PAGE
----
Korea promotes culinary tourism

Tourists purchase apple pies made of apples and other local ingredients at a culinary experience center in Yesan, South Chungcheong Province, June 3, 2016. The ministry has been organizing food tour programs for both Koreans and non-Koreans to promote iconic dishes from each municipality and to bolster the consumption of agricultural products. / Courtesy of Ministry of Agriculture, Food and Rural Affairs

 

Korea has stepped up efforts to foster culinary tourism as a tool to attract more foreign visitors by capitalizing on the increasing popularity of the nation's food among people from around the world.

The Ministry of Agriculture, Food and Rural Affairs has been organizing food tour programs for Koreans and non-Koreans to visit municipalities, and cook and taste their iconic dishes.

It has partnered with Afreeca TV and other broadcasters, which have been covering a series of culinary tours, cooking classes and other events to promote signature dishes and locally-grown agricultural products.

Korea's ongoing efforts to have "hansik," traditional cuisine, designated on UNESCO's intangible cultural heritage list have provided further momentum to turning its culinary culture into an appealing tourism asset.

"The government has been trying to combine food with tourism to encourage more Korean and non-Korean tourists to visit provincial areas," said Lee Chang-il, deputy director of the agriculture ministry's food industry promotion division.

"Each region has a unique culinary culture as they make a variety of dishes using locally-grown ingredients that taste so different from those of other areas. Food is very useful for attracting visitors."

In cooperation with tourism agencies, the ministry has developed K-Food Road, culinary tourism courses that provide a collection of seasonal food ingredients, local food and tourist attractions, Lee said.

"The program has gained increasing popularity among foreign residents and visitors as well as Koreans. We will expand the scope of K-Food Road to enable participants to experience culinary culture in more regions," he said.

For instance, the agriculture ministry organized a culinary tour to Yesan, South Chungcheon Province, where tourists learned about its dishes and indigenous products. They also sampled some representative dishes made of local ingredients and cooked them, while visiting popular tourist spots in the county.

In order to reach a broad audience, the ministry has formed a partnership with broadcasters to run TV programs showcasing tourist destinations and their culinary culture.

Afreeca TV, Korea's largest video streaming company, has been covering K-Food Road courses and posts video clips on its website for millions of its users to view them.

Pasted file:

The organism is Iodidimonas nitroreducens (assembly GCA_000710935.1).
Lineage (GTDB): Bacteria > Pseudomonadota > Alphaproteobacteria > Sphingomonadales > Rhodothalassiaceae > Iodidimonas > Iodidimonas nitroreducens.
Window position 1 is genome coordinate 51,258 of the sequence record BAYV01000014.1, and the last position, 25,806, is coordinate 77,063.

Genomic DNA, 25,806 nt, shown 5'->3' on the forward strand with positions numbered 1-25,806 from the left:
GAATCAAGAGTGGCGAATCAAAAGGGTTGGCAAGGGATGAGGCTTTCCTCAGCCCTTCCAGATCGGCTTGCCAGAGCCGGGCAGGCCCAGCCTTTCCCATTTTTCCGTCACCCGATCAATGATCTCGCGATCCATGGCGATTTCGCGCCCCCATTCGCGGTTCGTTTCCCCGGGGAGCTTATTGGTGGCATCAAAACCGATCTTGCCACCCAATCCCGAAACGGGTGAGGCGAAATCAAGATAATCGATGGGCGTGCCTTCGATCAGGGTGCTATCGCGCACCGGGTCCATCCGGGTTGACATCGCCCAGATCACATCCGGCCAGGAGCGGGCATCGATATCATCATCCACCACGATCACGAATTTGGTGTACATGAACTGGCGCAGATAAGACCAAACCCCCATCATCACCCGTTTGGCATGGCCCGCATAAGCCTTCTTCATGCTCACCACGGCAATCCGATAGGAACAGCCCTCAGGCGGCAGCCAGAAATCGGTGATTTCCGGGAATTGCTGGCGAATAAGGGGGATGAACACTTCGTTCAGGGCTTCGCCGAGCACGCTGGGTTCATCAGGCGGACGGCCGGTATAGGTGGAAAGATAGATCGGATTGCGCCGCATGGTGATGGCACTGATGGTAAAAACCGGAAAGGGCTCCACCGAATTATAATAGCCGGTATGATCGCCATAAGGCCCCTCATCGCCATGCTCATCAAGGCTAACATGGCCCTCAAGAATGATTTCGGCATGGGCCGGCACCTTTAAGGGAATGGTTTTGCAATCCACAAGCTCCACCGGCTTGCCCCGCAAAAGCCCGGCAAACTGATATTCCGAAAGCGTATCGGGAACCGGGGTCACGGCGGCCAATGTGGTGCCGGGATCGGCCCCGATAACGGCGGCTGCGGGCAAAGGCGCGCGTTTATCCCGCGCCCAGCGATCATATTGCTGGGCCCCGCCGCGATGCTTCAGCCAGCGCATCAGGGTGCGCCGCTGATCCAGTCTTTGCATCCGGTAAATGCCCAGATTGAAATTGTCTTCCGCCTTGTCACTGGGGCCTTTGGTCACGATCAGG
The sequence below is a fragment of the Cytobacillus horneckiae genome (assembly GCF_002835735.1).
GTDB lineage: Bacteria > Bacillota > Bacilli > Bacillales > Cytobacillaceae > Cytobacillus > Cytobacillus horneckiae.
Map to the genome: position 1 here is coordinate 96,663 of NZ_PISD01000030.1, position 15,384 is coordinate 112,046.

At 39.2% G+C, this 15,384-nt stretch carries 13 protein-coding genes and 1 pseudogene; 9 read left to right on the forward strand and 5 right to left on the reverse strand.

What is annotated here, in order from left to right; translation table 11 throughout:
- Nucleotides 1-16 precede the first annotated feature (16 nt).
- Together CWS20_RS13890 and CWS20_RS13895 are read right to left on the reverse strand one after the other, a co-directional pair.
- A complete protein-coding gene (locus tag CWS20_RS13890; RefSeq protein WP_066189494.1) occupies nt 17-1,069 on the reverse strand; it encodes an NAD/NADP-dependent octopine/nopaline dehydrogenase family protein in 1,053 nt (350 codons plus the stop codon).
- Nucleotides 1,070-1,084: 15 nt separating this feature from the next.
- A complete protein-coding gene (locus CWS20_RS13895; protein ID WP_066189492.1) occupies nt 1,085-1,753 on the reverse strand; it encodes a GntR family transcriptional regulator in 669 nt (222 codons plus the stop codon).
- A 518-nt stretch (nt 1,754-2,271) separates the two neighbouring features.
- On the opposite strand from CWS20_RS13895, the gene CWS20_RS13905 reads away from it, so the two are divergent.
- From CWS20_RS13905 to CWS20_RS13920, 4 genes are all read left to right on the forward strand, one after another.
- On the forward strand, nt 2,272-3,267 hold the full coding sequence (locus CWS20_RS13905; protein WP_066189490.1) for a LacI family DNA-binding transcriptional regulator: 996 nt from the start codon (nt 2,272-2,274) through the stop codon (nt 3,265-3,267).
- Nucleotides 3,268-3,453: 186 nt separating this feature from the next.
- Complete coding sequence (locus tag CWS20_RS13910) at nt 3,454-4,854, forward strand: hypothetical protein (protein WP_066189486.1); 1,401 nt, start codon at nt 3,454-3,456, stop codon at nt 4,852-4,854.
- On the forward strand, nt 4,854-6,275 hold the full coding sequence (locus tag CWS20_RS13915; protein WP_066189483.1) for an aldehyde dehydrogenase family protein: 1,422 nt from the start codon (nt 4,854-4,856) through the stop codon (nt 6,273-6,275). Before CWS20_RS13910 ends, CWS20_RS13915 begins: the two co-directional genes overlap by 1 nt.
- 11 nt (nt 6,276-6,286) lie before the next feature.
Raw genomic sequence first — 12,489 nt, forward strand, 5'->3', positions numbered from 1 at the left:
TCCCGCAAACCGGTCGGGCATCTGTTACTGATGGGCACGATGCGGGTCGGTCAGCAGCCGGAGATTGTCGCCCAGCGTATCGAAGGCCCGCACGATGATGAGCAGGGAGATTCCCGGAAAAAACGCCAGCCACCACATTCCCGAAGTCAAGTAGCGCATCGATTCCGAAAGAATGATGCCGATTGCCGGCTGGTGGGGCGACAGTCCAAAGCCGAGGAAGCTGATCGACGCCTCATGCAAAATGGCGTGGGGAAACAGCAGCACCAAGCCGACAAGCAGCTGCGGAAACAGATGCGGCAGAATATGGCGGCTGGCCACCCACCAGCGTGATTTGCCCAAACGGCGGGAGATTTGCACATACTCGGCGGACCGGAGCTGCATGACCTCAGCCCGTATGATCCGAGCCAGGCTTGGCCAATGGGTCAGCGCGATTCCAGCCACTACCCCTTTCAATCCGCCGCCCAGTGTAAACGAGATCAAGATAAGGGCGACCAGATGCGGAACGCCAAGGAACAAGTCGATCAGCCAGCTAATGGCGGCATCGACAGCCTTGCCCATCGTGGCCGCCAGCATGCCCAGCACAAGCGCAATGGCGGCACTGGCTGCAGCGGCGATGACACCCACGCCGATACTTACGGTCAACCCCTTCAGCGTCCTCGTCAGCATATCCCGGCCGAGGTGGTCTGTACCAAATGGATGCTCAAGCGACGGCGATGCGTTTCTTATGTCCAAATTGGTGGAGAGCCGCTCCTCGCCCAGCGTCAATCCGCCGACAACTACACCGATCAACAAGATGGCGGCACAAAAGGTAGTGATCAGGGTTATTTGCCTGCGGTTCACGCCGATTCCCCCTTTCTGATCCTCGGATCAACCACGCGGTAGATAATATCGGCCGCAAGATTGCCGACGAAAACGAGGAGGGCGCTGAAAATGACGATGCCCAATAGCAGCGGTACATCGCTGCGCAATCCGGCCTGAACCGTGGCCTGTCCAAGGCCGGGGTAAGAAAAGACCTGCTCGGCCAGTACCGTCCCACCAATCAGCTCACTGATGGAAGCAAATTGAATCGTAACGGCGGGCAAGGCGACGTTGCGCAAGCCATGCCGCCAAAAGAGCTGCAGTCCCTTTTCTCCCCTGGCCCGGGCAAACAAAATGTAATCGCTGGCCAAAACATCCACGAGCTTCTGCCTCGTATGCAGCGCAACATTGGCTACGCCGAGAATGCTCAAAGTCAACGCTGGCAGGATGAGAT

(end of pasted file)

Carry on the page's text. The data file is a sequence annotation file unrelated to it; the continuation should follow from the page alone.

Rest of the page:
In addition, some of the firm's broadcast jockeys have been airing cooking classes at the Korean Food Cultural Center in Seoul, and food festivals nationwide to bolster the awareness of traditional cuisine.

"We are also cooperating with KBS and other broadcasters to promote events designed to foster iconic dishes and agricultural products in each region," the deputy director said.

"This year, Korea will host a number of international events nationwide. We will be there to offer foreign visitors opportunities to learn about and experience what Korean food is like."
 

Agriculture Vice Minister Lee Jun-won, left, poses with Afreeca TV CEO Seo Soo-kiel after signing an agreement at the government complex in Sejong, July 6, 2016, to jointly promote culinary tourism. Korea's largest video streaming company has been covering the ministry's monthly food tours and other events to foster signature dishes and agricultural products in each region. / Courtesy of Ministry of Agriculture, Food and Rural Affairs

The ongoing campaign to list traditional food on the UNESCO list has increased the awareness of Korean food among foreigners, providing a boost for food tourism.

In 2013, kimchi and kimchi-making culture were listed as UNESCO heritages and the government has been trying to list all Korean cuisine since 2015.

"The hansik globalization campaign has helped fuel culinary tourism by improving Korea's image among foreign diners. We will continue to organize Korea Gourmet and other food festivals both at home and abroad," the deputy director said.

The ministry also plans to bolster education for Koreans, he said. "The government has been training a pool of cultural experts who will travel around the country to lecture on Korean cuisine. We will also spend money on consolidating information on traditional food and creating a comprehensive online archive."

This article is sponsored by the Ministry of Agriculture, Food and Rural Affairs.